The first thing he became aware of was the sound of water. There was a large gargoyle beside the front door, with gushing water running from its mouth into a large basin underneath, like a font. The water looked clean, endlessly pouring over the edges into a drain beneath.

Still helping Athellus along, Dax looked down the length of the Chapel. It was lined with pews, like a normal church, but towards the end of the aisle towards the altar, someone had broken up the pews and moved them around, covering them with blankets so they could function as beds. He couldn’t see much beyond the central aisle: light came from globes that were set into the supporting pillars, full of a dim, luminous gas. His eye was drawn up to the roof, which was elegantly arched and painted with scenes of the night sky.

At the end of the cathedral was a large window – the only stained glass window in the place, it seemed, set with fragments of ruby and sapphire glass. It framed the altar, or at least, where the altar should have been. Instead, as they drew closer, Dax saw that there were two statues there instead, life-sized ones of a man and a woman kneeling, holding on to each other. They were cast in iron, and didn’t look like religious statues.

“Here.” Kaire gently unlooped Athellus’ arm from around her shoulders and let him lie back on one of the beds. “Lie still. Dax, open up the backpack while I get some water.”

Shrugging the backpack off, Dax unzipped it and, not knowing where to start, just started taking things out of it. It was an educational chore. Someone’s red jacket had been folded and stuffed in there, but there were all manner of odd things inside, including square packets wrapped in brown paper, a couple of boxes of ammunition, several small snap-close boxes of powders and salves, two large, unmarked aerosol cans, a medical kit, some device that looked like a cross between a GPS and a compass, and, inexplicably, three knobbly pieces of root ginger.

Coming back from the font, Kaire mixed one of the powders with a cup of water and gave it to Athellus. He clearly made an effort to sit up long enough to drink it, then sat quietly while Dax and Kaire set to work. Dax saw quickly that Kaire got impatient when it came to injuries more serious than a few claw marks, and her impatience was making things worse: after a while, she concentrated on cleaning the wounds, while Dax found himself checking for broken ribs.

“Doesn’t seem to be anything broken, but from the looks of it, you’re going to be black and blue tomorrow,” he observed.

Athellus flinched as Dax checked the other side. “They aren’t shy about kicking a man when he’s down.”

The worst part, as far as Dax was concerned, was taking a look at Athellus’ bloodied nose. Athellus said it was broken, but Kaire didn’t agree. “It just looks swollen to me.”

“It feels broken. Plus that guy hit me in the face during the fight.”

It fell to Dax, who had steady hands, to settle the argument. He knew that fixing broken sound equipment and circuit boards was a lot trickier, but he didn’t like the idea of messing with someone’s face. Athellus had another drink and sat still while Dax used his fingertips to feel the bridge of his nose. He wasn’t sure just what he was feeling for, but it didn’t feel as if there was anything wrong. The bone underneath felt sound and straight.

“I think Kaire’s right – it’s just badly swollen.” Dax wiped his hands on a rag. “We should maybe put ice on it, if you’ve got any.”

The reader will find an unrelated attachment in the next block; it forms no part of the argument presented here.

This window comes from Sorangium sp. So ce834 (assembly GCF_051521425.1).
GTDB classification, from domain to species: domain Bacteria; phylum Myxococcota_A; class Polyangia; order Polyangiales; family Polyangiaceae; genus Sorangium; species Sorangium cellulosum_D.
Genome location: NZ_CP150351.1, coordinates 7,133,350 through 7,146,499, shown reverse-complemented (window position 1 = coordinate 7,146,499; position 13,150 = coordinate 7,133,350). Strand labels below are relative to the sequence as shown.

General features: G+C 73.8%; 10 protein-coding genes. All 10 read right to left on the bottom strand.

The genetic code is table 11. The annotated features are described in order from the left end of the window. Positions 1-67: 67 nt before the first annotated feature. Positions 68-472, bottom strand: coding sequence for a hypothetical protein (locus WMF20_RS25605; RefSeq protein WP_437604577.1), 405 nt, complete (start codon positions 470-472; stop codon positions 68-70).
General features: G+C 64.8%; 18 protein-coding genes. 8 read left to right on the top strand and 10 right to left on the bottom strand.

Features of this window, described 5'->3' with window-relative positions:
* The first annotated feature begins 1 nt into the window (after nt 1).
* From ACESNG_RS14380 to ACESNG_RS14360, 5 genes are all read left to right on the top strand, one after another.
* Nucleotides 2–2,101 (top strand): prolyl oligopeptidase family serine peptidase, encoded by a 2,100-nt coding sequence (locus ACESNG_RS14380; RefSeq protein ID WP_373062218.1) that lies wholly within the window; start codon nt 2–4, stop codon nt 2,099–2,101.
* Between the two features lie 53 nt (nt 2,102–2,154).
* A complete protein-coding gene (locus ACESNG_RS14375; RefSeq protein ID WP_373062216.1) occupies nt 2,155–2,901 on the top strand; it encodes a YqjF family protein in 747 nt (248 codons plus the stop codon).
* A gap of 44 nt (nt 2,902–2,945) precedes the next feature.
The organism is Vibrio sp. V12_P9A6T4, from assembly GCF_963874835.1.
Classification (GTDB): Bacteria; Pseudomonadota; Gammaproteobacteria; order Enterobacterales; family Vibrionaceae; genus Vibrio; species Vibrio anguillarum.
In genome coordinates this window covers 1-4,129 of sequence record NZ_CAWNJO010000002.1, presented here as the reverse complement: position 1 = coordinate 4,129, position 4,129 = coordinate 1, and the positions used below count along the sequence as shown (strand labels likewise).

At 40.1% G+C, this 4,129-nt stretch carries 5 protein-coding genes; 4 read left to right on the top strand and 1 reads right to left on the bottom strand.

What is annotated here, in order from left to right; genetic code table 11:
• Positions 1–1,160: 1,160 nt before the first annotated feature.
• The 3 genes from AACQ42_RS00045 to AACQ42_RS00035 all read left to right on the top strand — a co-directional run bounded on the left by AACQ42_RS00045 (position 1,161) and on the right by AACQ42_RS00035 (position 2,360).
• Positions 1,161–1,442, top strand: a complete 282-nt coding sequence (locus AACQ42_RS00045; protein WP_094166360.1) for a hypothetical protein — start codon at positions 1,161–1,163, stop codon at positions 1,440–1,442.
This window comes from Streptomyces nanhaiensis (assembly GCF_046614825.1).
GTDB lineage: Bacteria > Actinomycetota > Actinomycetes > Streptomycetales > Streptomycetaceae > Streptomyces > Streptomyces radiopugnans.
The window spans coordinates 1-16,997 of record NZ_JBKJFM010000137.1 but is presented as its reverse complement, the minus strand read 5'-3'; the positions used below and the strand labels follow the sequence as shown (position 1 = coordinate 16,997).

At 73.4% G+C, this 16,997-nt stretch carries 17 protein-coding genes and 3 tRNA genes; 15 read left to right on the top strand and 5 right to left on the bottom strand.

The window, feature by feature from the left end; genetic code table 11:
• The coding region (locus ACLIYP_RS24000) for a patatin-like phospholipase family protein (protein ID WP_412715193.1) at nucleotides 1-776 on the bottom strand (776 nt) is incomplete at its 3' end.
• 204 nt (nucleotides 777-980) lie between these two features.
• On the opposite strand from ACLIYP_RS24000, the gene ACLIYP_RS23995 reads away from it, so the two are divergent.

“A cold cloth is about the best we can manage,” Kaire told him.

“What about you?” Athellus asked her. “Your arm’s still bleeding.”

Kaire rolled back her sleeve and Dax took a look at it. Near the purple markings on her upper arm, there were two deep furrows where she had been scored by gunfire. Close up, Dax could see that Kaire’s blood ran thicker and darker than he would have expected: it smelt strange as well. Ignoring that for now, he wiped the blood off and, under Kaire’s direction, smeared it with one of the salves. She gritted her teeth as he did it.

“Sorry. I’m trying not to hurt you.”

“I have a low pain threshold,” she explained, as he wound a bandage around the wound and tied it off, hoping he was doing it right. “One of the side effects to having great senses – your sense of touch is heightened as well. Everything hurts more.”

“So,” said Athellus, rubbing at his eyes, “what’s the plan? Sleep here tonight and head off in the morning?”

Kaire held two fingers together and poked him in the sternum. Athellus fell back against the blankets. “What, are you going to crawl on your hands and knees? You, partner, are not going anywhere until you’re stronger. A couple of days, at the very least.”

“The mission –“

Kaire gave Athellus a look. Dax was suddenly very grateful he wasn’t the one on the receiving end of it. “It can wait. We’re all tired and hungry – I’ll dig out some ration packs and then we can get some sleep.”


After they’d eaten, there was no more conversation – they were all, as Kaire had said, exhausted. Bundled under a pile of blankets, Dax found the ‘beds’ in the Chapel surprisingly comfortable. Though really, he would have happily slept out on a hillside in the pouring rain, if it meant the chance to get some rest. He was deeply weary – not surprising, he had just endured what must have been the longest night of his life. It was very pleasant just to lie down and close his eyes, though the statues at the end of the cathedral were drawing his attention for some reason.

Across the aisle, Kaire and Athellus were sleeping side by side, back-to-back. Maybe it’s a partnership thing. To watch each other’s backs, even when they’re asleep. Real devotion to duty. I’ll have to ask about this mission of theirs…tomorrow…

He snuggled deeper into the blankets. Everything could wait until tomorrow. Gradually, he drifted off to sleep.



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